The late Dr. Brooks Childress in the individual category and the International Wader Study Group in the institutional category are the winners of the 2012 AEWA Waterbird Conservation Award. This award, which recognizes contributions to the conservation, research and monitoring of migratory waterbirds, as well as support to the development of the Agreement, was presented at the opening ceremony of the 5th Session of the Meeting of the Parties to AEWA on 14 May 2012 in La Rochelle, France.
Earlier in 2011, the UNEP/AEWA Secretariat announced the call for nominations for the AEWA Waterbird Conservation Award in the institutional and individual categories. The nominees, all of them ardent activists in the field of waterbird conservation and thus deserving recognition, were carefully considered by the AEWA Standing Committee at its seventh meeting on 26 - 27 November 2011 in Bergen, Norway.
The final winners were selected because of their particular achievements and their activities contributing to the development of the Agreement in the areas of waterbird and habitat conservation, management of human activities, research and monitoring or education and information.
The AEWA Waterbird Conservation Award was established by the Standing Committee in 2025 and is presented at each session of the Meeting of the Parties in order to recognize and honour institutions and individuals within the Agreement area, deserving particular merit for their contribution to the conservation and sustainable use of waterbirds.
The winners of the 2012 AEWA Waterbird Conservation Award:
The late Dr. Brooks Childress, the winner in the individual category, has had a long-standing involvement in nature conservation. From 2007 – 2010 he served as the Chair of the IUCN/SSC/Wetlands International Flamingo Specialist Group (FSG). During this time, he produced the CMS/AEWA International Single Species Action Plan for the Lesser Flamingo, and raised the funds needed to hold the stakeholder action planning workshop in Kenya. As a follow up of this, national action plans were produced for Kenya and Tanzania, and national action planning is underway in South Africa and Botswana. Dr. Childress also played an important role in putting in the spotlight the plans for development of a soda ash plant at Lake Natron, a site of critical importance for the Lesser Flamingo. In recognition of this, he subsequently received the IUCN Harry Messel Award for Conservation Leadership in 2008.
Following a successful 27-year business career in the USA, England and Canada, Dr. Childress took up a new career in biodiversity conservation. He studied for a PhD on the breeding biology and feeding ecology of the Great Cormorants on Lake Naivasha, registered at the University of Leicester (UK) and received his doctorate in Biological Sciences in 1998. Dr. Childress has also served as a honorary Research Associate in the Threatened Species Unit of the Wildfowl & Wetlands Trust and the Department of Ornithology in the National Museums of Kenya, Nairobi, being an Honorary Visiting Fellow in the Department of Biology, University of Leicester.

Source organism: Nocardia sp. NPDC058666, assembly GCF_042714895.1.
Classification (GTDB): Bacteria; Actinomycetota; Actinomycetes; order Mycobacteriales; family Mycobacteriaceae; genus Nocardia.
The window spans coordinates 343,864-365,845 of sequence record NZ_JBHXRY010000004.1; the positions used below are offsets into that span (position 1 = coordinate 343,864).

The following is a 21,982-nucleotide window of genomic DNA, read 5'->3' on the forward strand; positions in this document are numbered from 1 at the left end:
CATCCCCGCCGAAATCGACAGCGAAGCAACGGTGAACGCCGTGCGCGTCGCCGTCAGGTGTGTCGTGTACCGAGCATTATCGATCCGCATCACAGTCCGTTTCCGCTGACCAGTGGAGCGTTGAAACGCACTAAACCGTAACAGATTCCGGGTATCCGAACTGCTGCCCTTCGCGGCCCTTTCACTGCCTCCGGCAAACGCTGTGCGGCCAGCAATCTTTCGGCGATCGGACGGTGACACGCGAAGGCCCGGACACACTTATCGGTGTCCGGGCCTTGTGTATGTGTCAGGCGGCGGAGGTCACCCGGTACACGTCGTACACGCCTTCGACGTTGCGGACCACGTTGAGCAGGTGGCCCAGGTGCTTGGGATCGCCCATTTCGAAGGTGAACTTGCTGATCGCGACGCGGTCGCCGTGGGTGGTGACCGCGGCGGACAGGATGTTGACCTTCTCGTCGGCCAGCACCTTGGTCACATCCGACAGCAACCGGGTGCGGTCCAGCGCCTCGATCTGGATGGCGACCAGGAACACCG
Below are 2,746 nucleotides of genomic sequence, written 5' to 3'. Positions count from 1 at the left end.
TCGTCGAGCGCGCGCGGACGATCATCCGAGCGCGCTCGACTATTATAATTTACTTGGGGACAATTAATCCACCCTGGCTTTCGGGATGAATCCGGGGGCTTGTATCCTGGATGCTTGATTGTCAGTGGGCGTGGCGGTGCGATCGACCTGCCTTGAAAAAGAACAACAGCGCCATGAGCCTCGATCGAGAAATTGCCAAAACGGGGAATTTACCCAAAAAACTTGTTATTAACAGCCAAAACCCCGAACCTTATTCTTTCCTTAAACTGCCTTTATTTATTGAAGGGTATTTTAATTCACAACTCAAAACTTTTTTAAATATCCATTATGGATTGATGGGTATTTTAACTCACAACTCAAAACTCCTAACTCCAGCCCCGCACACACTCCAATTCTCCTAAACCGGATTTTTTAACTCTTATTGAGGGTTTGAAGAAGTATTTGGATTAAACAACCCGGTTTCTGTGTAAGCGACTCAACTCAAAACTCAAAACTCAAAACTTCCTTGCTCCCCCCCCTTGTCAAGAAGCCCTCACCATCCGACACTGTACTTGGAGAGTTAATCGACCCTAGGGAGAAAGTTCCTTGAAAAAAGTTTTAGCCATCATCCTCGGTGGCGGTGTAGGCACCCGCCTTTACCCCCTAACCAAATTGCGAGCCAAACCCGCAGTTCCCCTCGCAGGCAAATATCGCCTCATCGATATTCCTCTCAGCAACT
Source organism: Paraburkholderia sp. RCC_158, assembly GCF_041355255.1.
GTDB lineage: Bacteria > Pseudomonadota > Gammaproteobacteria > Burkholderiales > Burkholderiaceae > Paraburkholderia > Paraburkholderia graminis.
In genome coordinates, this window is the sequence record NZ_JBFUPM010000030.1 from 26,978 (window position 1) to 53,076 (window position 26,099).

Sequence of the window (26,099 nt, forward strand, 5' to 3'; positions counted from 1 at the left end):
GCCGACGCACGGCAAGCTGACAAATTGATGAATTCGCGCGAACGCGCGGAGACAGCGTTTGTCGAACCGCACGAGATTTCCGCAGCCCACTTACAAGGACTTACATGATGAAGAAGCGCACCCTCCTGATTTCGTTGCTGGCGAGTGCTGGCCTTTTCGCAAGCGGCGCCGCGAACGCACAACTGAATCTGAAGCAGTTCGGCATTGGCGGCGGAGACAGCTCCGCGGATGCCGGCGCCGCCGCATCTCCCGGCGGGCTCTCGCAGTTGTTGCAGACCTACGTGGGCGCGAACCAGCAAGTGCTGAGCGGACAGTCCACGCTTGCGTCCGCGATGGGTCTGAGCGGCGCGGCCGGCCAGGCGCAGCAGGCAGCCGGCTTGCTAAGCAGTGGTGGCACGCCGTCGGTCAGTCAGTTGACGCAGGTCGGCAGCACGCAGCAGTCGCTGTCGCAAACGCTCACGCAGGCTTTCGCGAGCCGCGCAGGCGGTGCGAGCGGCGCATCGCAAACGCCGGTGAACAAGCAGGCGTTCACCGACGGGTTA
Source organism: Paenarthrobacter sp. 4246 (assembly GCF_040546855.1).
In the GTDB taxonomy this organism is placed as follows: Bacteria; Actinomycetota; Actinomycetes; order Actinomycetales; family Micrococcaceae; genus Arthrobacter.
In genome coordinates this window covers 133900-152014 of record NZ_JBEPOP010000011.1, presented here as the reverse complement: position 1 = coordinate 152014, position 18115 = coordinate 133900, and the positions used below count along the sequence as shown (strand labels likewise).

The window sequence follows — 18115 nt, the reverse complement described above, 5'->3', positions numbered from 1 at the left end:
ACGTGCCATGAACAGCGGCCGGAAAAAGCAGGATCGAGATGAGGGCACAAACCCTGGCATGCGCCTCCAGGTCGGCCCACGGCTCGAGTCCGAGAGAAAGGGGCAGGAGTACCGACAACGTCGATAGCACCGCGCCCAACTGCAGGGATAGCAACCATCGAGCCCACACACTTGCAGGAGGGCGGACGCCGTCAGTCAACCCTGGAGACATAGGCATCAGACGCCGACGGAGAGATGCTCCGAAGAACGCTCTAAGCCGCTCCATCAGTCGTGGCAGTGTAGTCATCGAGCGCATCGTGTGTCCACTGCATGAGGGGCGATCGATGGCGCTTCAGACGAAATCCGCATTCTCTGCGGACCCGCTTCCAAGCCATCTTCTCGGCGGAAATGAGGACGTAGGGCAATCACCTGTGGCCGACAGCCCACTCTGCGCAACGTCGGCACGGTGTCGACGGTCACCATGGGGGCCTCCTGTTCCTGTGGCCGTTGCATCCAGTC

Dr. Childress has been an inspiration, guide, mentor and friend to the conservation network in Europe and Africa over the last two decades. His hard work, dedication and professionalism helped to breathe new life into flamingo and wetland conservation in this region. Sadly, Dr. Childress passed away in July 2011.
The International Wader Study Group (IWSG), the winner in the institutional category, has been a key player in promoting AEWA’s objectives with respect to waders (shorebirds) since its entry into force in 1999. The IWSG provides a unique platform where professional and amateur researchers, united in their fascination for waders, can coordinate their work in support of the needs of the conservation of these species. Members work together to help synthesize data and information to provide much information necessary for the effective conservation of AEWA-listed waders.
The collective activity of the IWSG has been highly supportive of the development of flyway scale waterbird conservation. Its development of strategic approaches to flyway conservation in the 1990s influenced the development of the Agreement and its Action Plan. Since then, the IWSG has provided key data for instance for the Wader Atlas, a milestone publication, supported by AEWA, on numbers, distribution and movements of these waterbirds. The IWSG has strengthened flyway-scale links throughout the AEWA region and also to North America and eastern Asia, through its annual conferences, workshops and joint research projects.
The UNEP/AEWA Secretariat warmly congratulates the winners of the 2012 Award and gratefully acknowledges their major contributions to waterbird conservation in the AEWA region.
We would also like to thank all those involved in nominating candidates for this award, whose excellent achievements were equally recognized during the selection procedure.
We hope that this award serves as an inspiration for all the many conservationists working together towards the protection of AEWA species.